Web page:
A sessions court is all set to deliver its verdict on Wednesday in the hit-and-run case involving Salman Khan, who is charged with killing one person and injuring four by ramming his SUV into a bakery shop in suburban Bandra 13 years ago.
Police have geared up to provide tight security in the court to restrain the actor’s fans from entering the premises with a view to avoiding overcrowding, sessions court sources said.
Only media persons, lawyers and the court staff would be allowed inside the court, the sources said.
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Judge D W Deshpande had declared last month that he would pronounce the verdict on May 6.
He also summoned the actor to remain present in the court at 11.15 AM on the day.
The prosecution and defence concluded arguments on April 21 in the trial which was conducted afresh after a Magistrate added the charge of culpable homicide not amounting to murder and referred the case to the sessions court.
The culpable homicide offence, which provides for punishment upto 10 years, is triable by a sessions court and not by a magistrate. Earlier, the magistrate was trying Khan for rash and negligent driving, an offence under IPC which attracts punishment upto two years.
Salman Khan, 49, pleaded he was not driving the car at the time of mishap and that his driver Ashok Singh was behind the wheel. This has been corroborated by Singh who appeared as defence witness.
However, prosecution led by Pradeep Gharat alleged that Khan was driving after consuming ‘Bacardi Rum’ in a bar. The actor, on the other hand, argued he was having a glass of water and not alcohol.
While prosecution pleaded that there were three persons in the car — Salman, his police bodyguard Ravindra Patil and singer friend Kamal Khan, the actor argued that there was a fourth person and he was Ashok Singh.
A court had in 2013 framed charges in a fresh trial against Khan for culpable homicide not amounting to murder.The prosecution examined 27 witnesses to prove its case.
Khan’s lawyer Srikant Shivade argued that post-mortem report of the deceased suggested that he had received crushing injuries and it had been caused when a crane called by police could not lift the heavy SUV in one go and dropped it on the victims.
The defence lawyer argued that the mishap had occurred as the car crashed into a shop after its left tyre had burst. He also alleged that road was being repaired near the shop where the mishap occurred and stones were scattered at that place.
The prosecution said it was relying upon the statement given by Khan’s police bodyguard Ravindra Patil to police saying he had warned the actor not to drive in a rash and negligent manner but he did not heed to his advise.
Patil, who passed away during the trial, had also said that Khan was under the influence of liquor when he met with the accident. However, he has not said a word about Khan’s claim that his driver Ashok Singh was behind the wheel.
Salman Khan’s lawyer argued that the evidence of Ravindra Patil, an eyewitness, should be discarded as he had passed away and was not available for cross examination.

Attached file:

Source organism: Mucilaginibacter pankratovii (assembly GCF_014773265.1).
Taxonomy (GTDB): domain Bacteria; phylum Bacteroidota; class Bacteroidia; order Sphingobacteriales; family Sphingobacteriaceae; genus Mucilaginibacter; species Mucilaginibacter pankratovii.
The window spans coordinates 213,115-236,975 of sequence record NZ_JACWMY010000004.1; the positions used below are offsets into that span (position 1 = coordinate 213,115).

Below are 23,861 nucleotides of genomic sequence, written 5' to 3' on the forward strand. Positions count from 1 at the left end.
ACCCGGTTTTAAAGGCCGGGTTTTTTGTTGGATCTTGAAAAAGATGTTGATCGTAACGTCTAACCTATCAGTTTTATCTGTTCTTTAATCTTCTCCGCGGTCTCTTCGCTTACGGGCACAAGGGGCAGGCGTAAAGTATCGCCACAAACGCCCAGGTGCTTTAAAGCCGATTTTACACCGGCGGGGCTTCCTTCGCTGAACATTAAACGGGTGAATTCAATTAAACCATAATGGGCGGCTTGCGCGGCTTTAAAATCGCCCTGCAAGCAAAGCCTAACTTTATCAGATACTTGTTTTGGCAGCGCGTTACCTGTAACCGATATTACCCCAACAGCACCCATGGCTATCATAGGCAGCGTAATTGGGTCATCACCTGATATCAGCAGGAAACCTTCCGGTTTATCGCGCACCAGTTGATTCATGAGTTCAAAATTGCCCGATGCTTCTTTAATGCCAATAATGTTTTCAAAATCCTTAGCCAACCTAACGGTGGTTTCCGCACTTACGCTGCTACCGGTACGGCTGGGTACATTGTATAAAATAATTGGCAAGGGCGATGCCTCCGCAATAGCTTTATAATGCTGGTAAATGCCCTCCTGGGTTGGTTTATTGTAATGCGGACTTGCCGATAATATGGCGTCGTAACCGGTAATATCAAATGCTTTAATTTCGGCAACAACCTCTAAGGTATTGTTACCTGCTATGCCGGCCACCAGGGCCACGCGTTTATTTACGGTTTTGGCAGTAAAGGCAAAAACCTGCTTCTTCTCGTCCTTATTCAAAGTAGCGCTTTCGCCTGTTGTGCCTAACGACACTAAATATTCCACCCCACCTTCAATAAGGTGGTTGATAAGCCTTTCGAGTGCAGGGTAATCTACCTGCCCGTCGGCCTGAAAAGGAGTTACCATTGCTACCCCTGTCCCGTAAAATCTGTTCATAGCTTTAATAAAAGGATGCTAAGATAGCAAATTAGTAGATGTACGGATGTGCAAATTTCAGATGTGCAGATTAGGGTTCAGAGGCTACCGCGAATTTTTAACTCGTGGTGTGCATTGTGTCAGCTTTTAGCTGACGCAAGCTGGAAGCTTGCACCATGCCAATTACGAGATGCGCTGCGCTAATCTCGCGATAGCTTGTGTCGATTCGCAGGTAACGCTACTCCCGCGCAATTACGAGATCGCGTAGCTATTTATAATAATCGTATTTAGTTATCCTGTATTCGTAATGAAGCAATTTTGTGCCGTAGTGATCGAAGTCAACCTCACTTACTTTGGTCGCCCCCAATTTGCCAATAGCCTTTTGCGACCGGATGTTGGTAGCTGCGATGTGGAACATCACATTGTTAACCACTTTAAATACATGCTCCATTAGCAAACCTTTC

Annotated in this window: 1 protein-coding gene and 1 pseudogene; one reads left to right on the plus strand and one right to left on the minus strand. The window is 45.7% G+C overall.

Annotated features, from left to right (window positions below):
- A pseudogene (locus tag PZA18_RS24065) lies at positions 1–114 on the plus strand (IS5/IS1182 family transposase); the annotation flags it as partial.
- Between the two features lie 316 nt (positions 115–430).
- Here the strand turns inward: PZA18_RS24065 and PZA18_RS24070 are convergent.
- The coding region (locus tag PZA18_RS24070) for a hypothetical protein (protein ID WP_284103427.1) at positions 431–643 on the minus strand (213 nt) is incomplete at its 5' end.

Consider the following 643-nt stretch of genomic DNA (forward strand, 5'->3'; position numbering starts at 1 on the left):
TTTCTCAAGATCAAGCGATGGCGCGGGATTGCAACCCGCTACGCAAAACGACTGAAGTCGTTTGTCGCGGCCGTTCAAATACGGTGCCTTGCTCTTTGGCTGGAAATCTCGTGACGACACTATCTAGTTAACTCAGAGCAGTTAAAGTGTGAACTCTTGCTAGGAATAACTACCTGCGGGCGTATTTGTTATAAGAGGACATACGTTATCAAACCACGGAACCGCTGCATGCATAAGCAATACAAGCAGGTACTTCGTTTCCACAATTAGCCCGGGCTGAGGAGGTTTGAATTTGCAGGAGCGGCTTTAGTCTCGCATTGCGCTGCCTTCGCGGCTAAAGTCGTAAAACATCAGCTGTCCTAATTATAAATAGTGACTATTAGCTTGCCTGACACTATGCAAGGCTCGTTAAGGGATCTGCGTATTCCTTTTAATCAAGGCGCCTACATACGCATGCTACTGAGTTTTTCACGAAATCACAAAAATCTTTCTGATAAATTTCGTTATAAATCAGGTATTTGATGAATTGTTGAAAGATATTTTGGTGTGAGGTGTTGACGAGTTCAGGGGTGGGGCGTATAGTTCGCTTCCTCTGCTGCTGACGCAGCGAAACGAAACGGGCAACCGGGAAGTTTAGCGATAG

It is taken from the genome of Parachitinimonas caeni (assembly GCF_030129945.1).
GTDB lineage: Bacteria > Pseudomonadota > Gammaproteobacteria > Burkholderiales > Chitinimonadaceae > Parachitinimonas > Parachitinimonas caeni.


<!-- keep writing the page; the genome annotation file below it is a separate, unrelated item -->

On the other hand, the prosecution argued his evidence should be considered as he had seen Khan driving the car and was a key witness.
The defence lawyer also argued that police had not obtained finger prints from the steering wheel to find out who was driving the car.
According to the prosecution, Khan’s rash driving claimed the life of Nurullah Mehboob Sharif and injured Kalim Mohammed Pathan, Munna Malai Khan, Abdullah Rauf Shaikh and Muslim Shaikh.
However, Salman Khan claimed that he was not driving the Toyota Land Cruiser and it was his driver Ashok Singh who was behind the wheel. He said “Ravindra Patil was a liar and was sleeping in the car at the time of mishap.”
The defence lawyer also disputed the prosecution’s claim that it took 30 minutes for Khan to drive his car from J.W Marriot Hotel to the accident spot at a speed of 90 kms per hour after taking drinks on September 28, 2002.
The lawyer argued that it would not take him 30 minutes because the distance between the two destinations is not much. It would take Khan only ten minutes, he said, adding that the prosecution’s case was “false”.
The prosecution also alleged that Khan was driving the car without holding a licence. It produced RTO records to show that the actor had procured a licence only in 2004, two years after the mishap.
The actor, however, pleaded that this was not the first licence obtained by him.
The court would also pass order tomorrow on an application filed by activist Santosh Daundkar alleging that police had committed perjury (giving false evidence) by examining a wrong set of doctors and delaying the trial by three years.
The application alleged that police had not examined a key witness — Kamaal Khan, singer and friend of Khan — who was in the car along with the actor at the relevant time.
Salman Khan is facing charges under provisions of IPC, Motor Vehicles Act and Bombay Prohibition Act.
He is charged under IPC sections 304 part II (culpable homicide not amounting to murder) which attracts upto 10 years in prison; 279 (rash and negligent driving) which stipulates six months jail; 337 & 338 (causing hurt by act endangering life and causing grievous hurt respectively) with punishment up to two years, and 427 (mischief causing damage to property) with maximum punishment of upto two years.
Under Motor Vehicle Act, the actor is charged with Sections 34 (a), (b) read with 181 (driving vehicle in contravention of rules) and 185 (driving at great speed after consuming alcohol).
Salman Khan is also charged under sections of Bombay Prohibition Act relating to driving under influence of alcohol with maximum six months’ jail.